Changing selection criteria alone is not the solution for producing the “desired doctor.” Institutions assuming responsibility for medical education have a major responsibility that is creating an environment, conducive for learning. This includes encouragement to gain good study habits early in the course. Opportunities should be made available for students to become self-directed learner rather than rote learners. Institutions must realize that times have changed and continue to change at an accelerated pace.
1.Pakistan Medical and Dental Council. Regulations for MBBS education. Islamabad, PMDC,2000.
2.Huda N, Dosa TB, Alam E, Agha S. Selection Procedure as predictor of performance in university examination. J. Pak. Med. Assoc., 2001 ;5 1: 381-84.
3.Baig LA. Predictive validity of the medical college admission criteria for academic performance; results of the four MBBS batches of Karachi Medical and Dental College. J.Pak. Med. Assoc.2001;51:312-16.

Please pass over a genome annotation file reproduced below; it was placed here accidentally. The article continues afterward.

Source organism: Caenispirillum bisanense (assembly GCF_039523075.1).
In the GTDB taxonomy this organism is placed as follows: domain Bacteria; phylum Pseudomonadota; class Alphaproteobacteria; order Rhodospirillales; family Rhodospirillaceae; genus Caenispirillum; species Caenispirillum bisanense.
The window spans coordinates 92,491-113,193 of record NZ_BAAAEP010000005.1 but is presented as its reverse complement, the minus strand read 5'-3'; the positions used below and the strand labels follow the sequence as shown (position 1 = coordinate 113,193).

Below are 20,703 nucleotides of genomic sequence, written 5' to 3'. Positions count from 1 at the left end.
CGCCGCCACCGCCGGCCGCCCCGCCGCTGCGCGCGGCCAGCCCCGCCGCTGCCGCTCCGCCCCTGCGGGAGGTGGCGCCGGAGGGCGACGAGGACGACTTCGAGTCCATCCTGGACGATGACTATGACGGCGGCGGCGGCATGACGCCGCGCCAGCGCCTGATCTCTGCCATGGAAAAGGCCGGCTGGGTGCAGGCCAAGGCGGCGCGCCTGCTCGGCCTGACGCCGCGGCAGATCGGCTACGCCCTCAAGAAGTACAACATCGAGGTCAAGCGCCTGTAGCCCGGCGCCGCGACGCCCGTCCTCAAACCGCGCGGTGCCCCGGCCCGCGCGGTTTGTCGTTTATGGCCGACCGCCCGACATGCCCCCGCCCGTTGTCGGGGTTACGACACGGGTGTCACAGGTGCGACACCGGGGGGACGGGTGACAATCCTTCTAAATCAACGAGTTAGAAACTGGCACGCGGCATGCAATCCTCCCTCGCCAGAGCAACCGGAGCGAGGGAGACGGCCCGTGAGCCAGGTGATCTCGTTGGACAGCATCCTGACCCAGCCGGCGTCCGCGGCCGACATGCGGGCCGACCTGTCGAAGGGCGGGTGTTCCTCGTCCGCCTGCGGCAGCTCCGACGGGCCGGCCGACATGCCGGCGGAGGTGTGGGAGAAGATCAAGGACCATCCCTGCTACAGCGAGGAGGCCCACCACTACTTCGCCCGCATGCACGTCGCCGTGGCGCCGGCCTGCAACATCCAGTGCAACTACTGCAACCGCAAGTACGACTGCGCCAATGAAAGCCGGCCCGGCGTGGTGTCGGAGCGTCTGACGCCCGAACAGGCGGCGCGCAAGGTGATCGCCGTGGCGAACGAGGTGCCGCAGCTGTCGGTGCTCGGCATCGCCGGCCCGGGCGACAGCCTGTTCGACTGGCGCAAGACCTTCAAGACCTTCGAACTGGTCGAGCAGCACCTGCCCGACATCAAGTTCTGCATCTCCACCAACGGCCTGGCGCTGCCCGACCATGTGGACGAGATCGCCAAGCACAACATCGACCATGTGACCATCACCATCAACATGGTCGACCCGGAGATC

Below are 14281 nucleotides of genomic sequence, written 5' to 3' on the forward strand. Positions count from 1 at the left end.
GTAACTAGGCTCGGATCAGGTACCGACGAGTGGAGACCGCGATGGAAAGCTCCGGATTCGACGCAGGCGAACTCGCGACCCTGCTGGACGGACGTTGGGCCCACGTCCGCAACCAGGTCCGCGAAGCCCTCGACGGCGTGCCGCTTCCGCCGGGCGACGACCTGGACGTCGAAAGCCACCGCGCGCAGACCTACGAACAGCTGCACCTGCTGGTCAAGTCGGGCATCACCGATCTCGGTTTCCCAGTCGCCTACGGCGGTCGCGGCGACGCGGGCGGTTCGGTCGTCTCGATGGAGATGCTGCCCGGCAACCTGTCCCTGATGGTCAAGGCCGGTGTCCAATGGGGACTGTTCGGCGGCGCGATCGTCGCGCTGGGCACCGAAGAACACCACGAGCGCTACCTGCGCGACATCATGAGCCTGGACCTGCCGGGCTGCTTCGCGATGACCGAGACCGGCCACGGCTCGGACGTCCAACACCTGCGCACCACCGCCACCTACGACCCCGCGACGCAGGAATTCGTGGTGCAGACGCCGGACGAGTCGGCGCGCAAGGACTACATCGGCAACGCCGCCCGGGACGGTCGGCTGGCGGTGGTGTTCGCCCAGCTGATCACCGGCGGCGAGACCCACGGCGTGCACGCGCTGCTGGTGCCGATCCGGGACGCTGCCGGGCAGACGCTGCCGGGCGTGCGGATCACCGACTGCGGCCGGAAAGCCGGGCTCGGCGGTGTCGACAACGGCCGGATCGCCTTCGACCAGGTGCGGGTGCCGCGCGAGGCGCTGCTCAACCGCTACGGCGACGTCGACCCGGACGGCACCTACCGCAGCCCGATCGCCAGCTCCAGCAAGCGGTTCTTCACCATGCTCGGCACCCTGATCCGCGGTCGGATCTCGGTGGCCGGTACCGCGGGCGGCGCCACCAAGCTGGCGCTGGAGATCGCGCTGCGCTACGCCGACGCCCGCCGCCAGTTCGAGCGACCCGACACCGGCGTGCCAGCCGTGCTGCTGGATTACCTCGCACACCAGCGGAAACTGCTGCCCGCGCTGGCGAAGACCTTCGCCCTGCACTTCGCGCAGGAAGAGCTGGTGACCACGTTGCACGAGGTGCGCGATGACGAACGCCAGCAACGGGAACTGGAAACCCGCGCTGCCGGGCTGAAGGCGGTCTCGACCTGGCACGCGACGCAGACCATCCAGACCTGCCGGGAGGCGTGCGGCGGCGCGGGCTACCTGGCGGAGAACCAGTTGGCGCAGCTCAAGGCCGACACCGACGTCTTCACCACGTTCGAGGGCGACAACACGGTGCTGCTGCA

4.Rahber MH. Predictability of medical student’s performance at the Aga Khan University from admission test scores, interview ratings and systems of education. Med. Educ., 2001;35:374-80.
5.McManus K, Richards P. Prospective survey of performance of medical students during preclinical years. Br. Med. J., 1986;293:124-7.
6.Glaser K. Science, verbal or quantitative skills: which is the most important predictor of physician competence? Educ. Psychol. Measurement., 1992;52:395-406.
7.Boelen C. Medical Education Reforms: the need for global action. Acad. Med., 1992,67:745-9.
8.World Federation for Medical Education. World Conference on Medical Education Report. Edinburgh, World Federation of Medical Education., 1988.
9.General Medical Council. Tomorrow’s Doctor: recommendations on undergraduate medical education. London, General Medical Education., 1993.